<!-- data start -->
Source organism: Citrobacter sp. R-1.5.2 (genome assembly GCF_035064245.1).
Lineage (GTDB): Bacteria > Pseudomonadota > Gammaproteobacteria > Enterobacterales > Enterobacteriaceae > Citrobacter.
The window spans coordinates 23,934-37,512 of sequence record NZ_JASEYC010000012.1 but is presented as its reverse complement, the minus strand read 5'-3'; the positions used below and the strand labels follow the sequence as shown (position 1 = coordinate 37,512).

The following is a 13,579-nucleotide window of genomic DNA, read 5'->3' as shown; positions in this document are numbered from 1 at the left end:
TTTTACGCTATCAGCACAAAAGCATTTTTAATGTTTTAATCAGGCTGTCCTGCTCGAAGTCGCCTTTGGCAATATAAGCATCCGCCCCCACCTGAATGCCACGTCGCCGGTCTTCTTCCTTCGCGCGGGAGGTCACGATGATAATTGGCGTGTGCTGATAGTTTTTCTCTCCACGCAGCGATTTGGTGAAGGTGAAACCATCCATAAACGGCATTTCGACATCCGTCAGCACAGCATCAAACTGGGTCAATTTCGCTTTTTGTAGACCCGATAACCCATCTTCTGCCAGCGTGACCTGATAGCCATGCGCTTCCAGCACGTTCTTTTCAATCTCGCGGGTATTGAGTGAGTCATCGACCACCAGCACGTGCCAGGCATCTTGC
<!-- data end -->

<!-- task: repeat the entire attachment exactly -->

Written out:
Source organism: Citrobacter sp. R-1.5.2 (genome assembly GCF_035064245.1).
Lineage (GTDB): Bacteria > Pseudomonadota > Gammaproteobacteria > Enterobacterales > Enterobacteriaceae > Citrobacter.
The window spans coordinates 23,934-37,512 of sequence record NZ_JASEYC010000012.1 but is presented as its reverse complement, the minus strand read 5'-3'; the positions used below and the strand labels follow the sequence as shown (position 1 = coordinate 37,512).

The following is a 13,579-nucleotide window of genomic DNA, read 5'->3' as shown; positions in this document are numbered from 1 at the left end:
TTTTACGCTATCAGCACAAAAGCATTTTTAATGTTTTAATCAGGCTGTCCTGCTCGAAGTCGCCTTTGGCAATATAAGCATCCGCCCCCACCTGAATGCCACGTCGCCGGTCTTCTTCCTTCGCGCGGGAGGTCACGATGATAATTGGCGTGTGCTGATAGTTTTTCTCTCCACGCAGCGATTTGGTGAAGGTGAAACCATCCATAAACGGCATTTCGACATCCGTCAGCACAGCATCAAACTGGGTCAATTTCGCTTTTTGTAGACCCGATAACCCATCTTCTGCCAGCGTGACCTGATAGCCATGCGCTTCCAGCACGTTCTTTTCAATCTCGCGGGTATTGAGTGAGTCATCGACCACCAGCACGTGCCAGGCATCTTGC